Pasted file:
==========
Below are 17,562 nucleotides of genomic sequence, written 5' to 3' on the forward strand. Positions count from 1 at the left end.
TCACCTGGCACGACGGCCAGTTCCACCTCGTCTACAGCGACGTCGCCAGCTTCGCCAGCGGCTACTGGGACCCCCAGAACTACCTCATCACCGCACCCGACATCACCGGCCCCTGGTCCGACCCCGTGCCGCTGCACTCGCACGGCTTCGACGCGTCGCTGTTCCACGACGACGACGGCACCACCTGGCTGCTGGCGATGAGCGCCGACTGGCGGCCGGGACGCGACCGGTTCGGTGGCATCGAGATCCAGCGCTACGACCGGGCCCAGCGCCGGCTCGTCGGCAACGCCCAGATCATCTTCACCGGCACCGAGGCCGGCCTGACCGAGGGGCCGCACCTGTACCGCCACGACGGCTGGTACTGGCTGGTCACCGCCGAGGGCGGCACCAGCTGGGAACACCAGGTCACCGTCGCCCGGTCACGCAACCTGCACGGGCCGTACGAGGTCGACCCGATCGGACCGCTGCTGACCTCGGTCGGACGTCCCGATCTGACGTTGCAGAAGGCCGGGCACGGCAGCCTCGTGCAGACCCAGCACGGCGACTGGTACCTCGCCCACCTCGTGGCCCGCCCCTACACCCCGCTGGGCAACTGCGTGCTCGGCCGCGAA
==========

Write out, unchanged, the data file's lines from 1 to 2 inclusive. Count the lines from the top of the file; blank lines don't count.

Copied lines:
Below are 17,562 nucleotides of genomic sequence, written 5' to 3' on the forward strand. Positions count from 1 at the left end.
TCACCTGGCACGACGGCCAGTTCCACCTCGTCTACAGCGACGTCGCCAGCTTCGCCAGCGGCTACTGGGACCCCCAGAACTACCTCATCACCGCACCCGACATCACCGGCCCCTGGTCCGACCCCGTGCCGCTGCACTCGCACGGCTTCGACGCGTCGCTGTTCCACGACGACGACGGCACCACCTGGCTGCTGGCGATGAGCGCCGACTGGCGGCCGGGACGCGACCGGTTCGGTGGCATCGAGATCCAGCGCTACGACCGGGCCCAGCGCCGGCTCGTCGGCAACGCCCAGATCATCTTCACCGGCACCGAGGCCGGCCTGACCGAGGGGCCGCACCTGTACCGCCACGACGGCTGGTACTGGCTGGTCACCGCCGAGGGCGGCACCAGCTGGGAACACCAGGTCACCGTCGCCCGGTCACGCAACCTGCACGGGCCGTACGAGGTCGACCCGATCGGACCGCTGCTGACCTCGGTCGGACGTCCCGATCTGACGTTGCAGAAGGCCGGGCACGGCAGCCTCGTGCAGACCCAGCACGGCGACTGGTACCTCGCCCACCTCGTGGCCCGCCCCTACACCCCGCTGGGCAACTGCGTGCTCGGCCGCGAA